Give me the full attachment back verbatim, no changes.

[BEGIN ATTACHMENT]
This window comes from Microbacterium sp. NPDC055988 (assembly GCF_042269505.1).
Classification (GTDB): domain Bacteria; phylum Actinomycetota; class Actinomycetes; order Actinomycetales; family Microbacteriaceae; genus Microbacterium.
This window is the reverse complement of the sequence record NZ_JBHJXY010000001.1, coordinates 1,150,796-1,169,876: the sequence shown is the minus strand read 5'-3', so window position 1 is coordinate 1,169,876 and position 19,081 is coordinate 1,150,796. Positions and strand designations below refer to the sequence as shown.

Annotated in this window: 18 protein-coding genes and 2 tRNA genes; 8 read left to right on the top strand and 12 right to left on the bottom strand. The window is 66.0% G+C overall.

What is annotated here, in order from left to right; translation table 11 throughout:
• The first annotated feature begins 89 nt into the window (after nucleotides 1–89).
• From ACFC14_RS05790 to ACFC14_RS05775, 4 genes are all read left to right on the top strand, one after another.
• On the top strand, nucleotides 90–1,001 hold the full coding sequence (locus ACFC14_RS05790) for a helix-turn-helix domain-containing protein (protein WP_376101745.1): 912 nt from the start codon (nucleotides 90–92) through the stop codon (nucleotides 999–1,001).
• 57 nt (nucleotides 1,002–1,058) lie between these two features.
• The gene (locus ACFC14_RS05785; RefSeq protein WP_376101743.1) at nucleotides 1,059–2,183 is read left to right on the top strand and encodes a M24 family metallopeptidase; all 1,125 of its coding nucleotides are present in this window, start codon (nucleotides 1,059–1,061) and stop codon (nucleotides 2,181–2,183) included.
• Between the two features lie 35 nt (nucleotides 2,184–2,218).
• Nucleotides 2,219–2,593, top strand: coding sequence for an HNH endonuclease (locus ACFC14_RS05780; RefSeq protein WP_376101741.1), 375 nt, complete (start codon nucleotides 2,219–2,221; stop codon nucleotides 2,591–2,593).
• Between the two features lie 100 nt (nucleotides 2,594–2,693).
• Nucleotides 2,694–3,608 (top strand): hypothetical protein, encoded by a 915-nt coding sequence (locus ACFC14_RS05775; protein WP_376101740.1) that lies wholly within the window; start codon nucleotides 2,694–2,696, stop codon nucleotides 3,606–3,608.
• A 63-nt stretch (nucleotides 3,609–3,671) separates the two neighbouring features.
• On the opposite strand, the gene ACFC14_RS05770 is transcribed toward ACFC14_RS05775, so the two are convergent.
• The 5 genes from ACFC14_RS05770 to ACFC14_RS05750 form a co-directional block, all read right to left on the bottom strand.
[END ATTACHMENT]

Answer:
This window comes from Microbacterium sp. NPDC055988 (assembly GCF_042269505.1).
Classification (GTDB): domain Bacteria; phylum Actinomycetota; class Actinomycetes; order Actinomycetales; family Microbacteriaceae; genus Microbacterium.
This window is the reverse complement of the sequence record NZ_JBHJXY010000001.1, coordinates 1,150,796-1,169,876: the sequence shown is the minus strand read 5'-3', so window position 1 is coordinate 1,169,876 and position 19,081 is coordinate 1,150,796. Positions and strand designations below refer to the sequence as shown.

Annotated in this window: 18 protein-coding genes and 2 tRNA genes; 8 read left to right on the top strand and 12 right to left on the bottom strand. The window is 66.0% G+C overall.

What is annotated here, in order from left to right; translation table 11 throughout:
• The first annotated feature begins 89 nt into the window (after nucleotides 1–89).
• From ACFC14_RS05790 to ACFC14_RS05775, 4 genes are all read left to right on the top strand, one after another.
• On the top strand, nucleotides 90–1,001 hold the full coding sequence (locus ACFC14_RS05790) for a helix-turn-helix domain-containing protein (protein WP_376101745.1): 912 nt from the start codon (nucleotides 90–92) through the stop codon (nucleotides 999–1,001).
• 57 nt (nucleotides 1,002–1,058) lie between these two features.
• The gene (locus ACFC14_RS05785; RefSeq protein WP_376101743.1) at nucleotides 1,059–2,183 is read left to right on the top strand and encodes a M24 family metallopeptidase; all 1,125 of its coding nucleotides are present in this window, start codon (nucleotides 1,059–1,061) and stop codon (nucleotides 2,181–2,183) included.
• Between the two features lie 35 nt (nucleotides 2,184–2,218).
• Nucleotides 2,219–2,593, top strand: coding sequence for an HNH endonuclease (locus ACFC14_RS05780; RefSeq protein WP_376101741.1), 375 nt, complete (start codon nucleotides 2,219–2,221; stop codon nucleotides 2,591–2,593).
• Between the two features lie 100 nt (nucleotides 2,594–2,693).
• Nucleotides 2,694–3,608 (top strand): hypothetical protein, encoded by a 915-nt coding sequence (locus ACFC14_RS05775; protein WP_376101740.1) that lies wholly within the window; start codon nucleotides 2,694–2,696, stop codon nucleotides 3,606–3,608.
• A 63-nt stretch (nucleotides 3,609–3,671) separates the two neighbouring features.
• On the opposite strand, the gene ACFC14_RS05770 is transcribed toward ACFC14_RS05775, so the two are convergent.
• The 5 genes from ACFC14_RS05770 to ACFC14_RS05750 form a co-directional block, all read right to left on the bottom strand.